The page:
Vivid red sands are an Outback feature
Day 3: Coober Pedy to Uluru
When Mum and Dad came this way in 1955, the Stuart Highway was a meandering track through the scrub, and heavy rains meant it took eight days to cover the 1020 miles between Adelaide and Alice Springs, their 1937 Dodge Coupe frequently getting stuck in the mud. When I last came this way, on a family holiday in 1973, the Highway was still dirt, albeit a broad, well-defined grader cut through the bush. It rained that year, too, and although we were in a short-wheelbase Series II Land Rover, at one point it took us two days to cover 77 miles. I think about that as we roll along the bitumen toward the Northern Territory border at 80 mph, the Outback's 3.6-liter flat-six humming along at a relaxed 2450 rpm.
The Way It Was: Editor-in-chief MacKenzie's parents' 1937 Dodge stuck in the mud on the St
Just over the border, we turn left off the bitumen and back onto the dirt, heading west into red sand country. The wide, sandy Mulga Park road is the Outback track from central casting: a vivid red gash through green scrub and yellow spinifex, set against a peerless blue sky, with soft violet hills in the background. There's still plenty of water around- every so often we have to slow and skirt around large pools in the center of the road, sometimes with cattle standing around them-but the rain has tamped down the sandy surface, giving us good grip and relatively little dust. Before long, we're cruising at 70-80 mph, skimming over the top of the corrugations, and though it gets a little rougher and dustier near Curtin Springs, with occasional limestone outcrops peeking through the sand, we make great time.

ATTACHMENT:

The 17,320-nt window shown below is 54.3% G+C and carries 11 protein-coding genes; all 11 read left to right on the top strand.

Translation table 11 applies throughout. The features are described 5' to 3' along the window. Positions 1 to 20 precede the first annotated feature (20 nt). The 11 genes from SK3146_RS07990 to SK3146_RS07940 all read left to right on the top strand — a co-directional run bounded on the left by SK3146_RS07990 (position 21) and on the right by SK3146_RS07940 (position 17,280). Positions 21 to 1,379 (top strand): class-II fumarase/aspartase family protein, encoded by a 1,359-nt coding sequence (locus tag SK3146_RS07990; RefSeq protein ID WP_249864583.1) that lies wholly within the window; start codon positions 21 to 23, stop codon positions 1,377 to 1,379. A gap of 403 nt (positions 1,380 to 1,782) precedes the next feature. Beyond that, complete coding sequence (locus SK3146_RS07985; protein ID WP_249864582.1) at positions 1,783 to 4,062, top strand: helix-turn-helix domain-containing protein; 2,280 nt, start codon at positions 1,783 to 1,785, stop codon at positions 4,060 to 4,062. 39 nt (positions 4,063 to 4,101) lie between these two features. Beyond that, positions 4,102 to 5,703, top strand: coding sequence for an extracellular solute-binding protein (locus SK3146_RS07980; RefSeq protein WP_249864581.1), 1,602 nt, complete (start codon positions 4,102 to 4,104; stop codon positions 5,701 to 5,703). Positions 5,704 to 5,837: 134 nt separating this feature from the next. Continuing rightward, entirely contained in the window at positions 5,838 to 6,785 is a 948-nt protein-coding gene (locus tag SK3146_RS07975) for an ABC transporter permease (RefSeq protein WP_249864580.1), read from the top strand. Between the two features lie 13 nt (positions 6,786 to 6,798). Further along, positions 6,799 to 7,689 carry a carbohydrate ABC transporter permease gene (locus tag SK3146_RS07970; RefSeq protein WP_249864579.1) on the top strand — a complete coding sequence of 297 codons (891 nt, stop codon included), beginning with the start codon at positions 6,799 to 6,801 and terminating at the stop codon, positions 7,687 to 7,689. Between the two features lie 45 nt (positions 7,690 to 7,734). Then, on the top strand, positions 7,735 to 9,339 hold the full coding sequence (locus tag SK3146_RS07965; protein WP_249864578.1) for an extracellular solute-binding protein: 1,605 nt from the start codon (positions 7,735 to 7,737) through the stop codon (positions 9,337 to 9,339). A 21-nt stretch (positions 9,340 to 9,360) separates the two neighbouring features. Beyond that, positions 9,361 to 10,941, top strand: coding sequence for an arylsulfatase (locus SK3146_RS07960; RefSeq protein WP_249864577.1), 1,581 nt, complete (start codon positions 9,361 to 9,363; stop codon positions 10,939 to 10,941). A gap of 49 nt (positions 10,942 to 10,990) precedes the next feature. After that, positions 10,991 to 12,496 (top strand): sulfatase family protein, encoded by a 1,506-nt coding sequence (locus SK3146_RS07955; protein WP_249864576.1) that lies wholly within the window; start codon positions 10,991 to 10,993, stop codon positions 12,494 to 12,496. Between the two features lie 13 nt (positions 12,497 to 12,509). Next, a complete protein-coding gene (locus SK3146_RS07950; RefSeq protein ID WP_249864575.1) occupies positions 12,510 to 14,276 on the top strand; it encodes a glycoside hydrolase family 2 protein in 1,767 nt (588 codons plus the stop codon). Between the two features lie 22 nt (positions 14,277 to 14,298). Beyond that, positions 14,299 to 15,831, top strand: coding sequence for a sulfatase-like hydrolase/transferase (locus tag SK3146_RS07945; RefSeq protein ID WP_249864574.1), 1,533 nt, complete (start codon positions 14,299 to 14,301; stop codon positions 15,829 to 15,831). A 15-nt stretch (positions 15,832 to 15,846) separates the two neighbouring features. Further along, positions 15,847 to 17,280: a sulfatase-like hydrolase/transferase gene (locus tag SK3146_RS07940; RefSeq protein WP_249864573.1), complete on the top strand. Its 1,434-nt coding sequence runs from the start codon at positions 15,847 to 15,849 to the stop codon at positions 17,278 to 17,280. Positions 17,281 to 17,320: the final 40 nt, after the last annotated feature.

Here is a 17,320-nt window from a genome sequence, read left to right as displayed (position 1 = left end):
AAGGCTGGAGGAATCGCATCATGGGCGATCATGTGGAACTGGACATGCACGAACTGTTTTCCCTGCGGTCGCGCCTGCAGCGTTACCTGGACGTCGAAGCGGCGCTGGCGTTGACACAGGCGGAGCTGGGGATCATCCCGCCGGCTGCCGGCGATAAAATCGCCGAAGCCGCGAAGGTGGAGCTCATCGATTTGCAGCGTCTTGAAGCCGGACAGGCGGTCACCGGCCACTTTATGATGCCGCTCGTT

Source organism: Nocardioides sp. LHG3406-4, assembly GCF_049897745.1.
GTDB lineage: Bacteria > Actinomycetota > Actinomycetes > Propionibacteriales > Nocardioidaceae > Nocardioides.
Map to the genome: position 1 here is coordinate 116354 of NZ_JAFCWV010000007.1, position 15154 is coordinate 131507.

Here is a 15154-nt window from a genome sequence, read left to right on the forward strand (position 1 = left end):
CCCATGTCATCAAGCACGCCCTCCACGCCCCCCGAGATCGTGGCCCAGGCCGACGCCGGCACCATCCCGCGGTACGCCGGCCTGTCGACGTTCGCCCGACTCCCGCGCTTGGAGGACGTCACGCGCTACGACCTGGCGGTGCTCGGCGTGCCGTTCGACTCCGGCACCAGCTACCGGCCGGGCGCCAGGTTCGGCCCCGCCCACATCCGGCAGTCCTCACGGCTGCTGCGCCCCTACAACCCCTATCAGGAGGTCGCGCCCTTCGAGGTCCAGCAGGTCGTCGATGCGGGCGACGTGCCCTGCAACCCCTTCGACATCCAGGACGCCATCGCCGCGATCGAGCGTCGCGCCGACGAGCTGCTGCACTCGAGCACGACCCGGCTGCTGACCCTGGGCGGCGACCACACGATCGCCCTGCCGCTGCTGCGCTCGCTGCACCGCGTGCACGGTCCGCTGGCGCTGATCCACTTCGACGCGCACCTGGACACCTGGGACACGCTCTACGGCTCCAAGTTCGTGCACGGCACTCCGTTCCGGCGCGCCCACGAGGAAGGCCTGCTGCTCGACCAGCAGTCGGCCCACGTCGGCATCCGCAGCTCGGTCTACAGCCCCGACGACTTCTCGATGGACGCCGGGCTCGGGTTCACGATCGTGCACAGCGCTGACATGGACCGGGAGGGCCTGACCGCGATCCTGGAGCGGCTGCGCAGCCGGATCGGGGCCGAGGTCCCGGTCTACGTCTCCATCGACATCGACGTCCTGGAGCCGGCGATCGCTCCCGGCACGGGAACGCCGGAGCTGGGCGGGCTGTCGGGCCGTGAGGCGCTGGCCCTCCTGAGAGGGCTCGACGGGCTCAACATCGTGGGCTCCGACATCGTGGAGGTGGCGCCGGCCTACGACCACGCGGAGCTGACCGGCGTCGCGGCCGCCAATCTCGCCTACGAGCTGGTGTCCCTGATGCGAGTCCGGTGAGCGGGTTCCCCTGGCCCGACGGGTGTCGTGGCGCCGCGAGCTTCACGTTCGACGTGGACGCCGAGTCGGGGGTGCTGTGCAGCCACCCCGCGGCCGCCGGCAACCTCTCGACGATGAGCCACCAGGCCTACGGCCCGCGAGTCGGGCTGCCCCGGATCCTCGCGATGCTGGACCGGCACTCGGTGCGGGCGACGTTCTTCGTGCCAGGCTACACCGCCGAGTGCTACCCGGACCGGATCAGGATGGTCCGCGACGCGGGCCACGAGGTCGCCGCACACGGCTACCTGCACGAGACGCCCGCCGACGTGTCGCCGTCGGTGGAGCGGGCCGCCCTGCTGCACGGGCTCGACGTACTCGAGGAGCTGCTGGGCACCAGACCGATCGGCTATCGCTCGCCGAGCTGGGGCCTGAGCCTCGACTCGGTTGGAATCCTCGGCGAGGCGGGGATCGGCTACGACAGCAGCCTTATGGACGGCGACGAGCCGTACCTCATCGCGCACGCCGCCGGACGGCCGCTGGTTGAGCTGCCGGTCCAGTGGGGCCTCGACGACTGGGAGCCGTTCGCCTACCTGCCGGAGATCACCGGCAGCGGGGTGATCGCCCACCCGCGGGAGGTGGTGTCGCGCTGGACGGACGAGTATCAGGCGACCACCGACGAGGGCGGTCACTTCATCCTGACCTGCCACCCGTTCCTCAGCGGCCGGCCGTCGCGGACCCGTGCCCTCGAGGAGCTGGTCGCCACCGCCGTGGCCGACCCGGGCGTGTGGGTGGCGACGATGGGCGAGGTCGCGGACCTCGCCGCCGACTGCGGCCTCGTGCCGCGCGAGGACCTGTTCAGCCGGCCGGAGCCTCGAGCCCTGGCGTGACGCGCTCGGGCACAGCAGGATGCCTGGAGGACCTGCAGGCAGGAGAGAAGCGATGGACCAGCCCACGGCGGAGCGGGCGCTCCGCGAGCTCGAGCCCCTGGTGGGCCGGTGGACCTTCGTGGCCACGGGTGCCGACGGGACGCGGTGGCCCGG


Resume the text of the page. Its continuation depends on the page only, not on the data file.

The road to Kata Tjuta back then was wheeltracks through the desert.
There's something special about driving long distances on roads like this. You have to concentrate the whole time, picking the best line around the bumps and rocks and gutters, as well as watching for wandering cattle and blundering wildlife. You develop a heightened sensitivity to grip and balance as the carmoves around over the surface, and you feel so much more a part of the landscape than you do on a regular highway. We all get out of the cars at Curtin Springs grinning.
Uluru National Park is home to what is perhaps the most iconic symbol of the Australian outback, the brooding stone monolith known as Ayers Rock, or Uluru, to the local Pitjandjutjara aboriginals. Towering 1142 feet above the desert, and measuring 5.8 miles around, Ayers Rock is the visible tip of a huge sandstone mass that lies buried beneath the surface. The Rock changes personality as the light fades, turning from orange to red to purple, and we linger until there's only a faint glow of light in the west, and the stars start to sparkle in the clear desert sky. As the night chill begins to seep across the dunes, we fall silent for a moment. This is a spiritual place.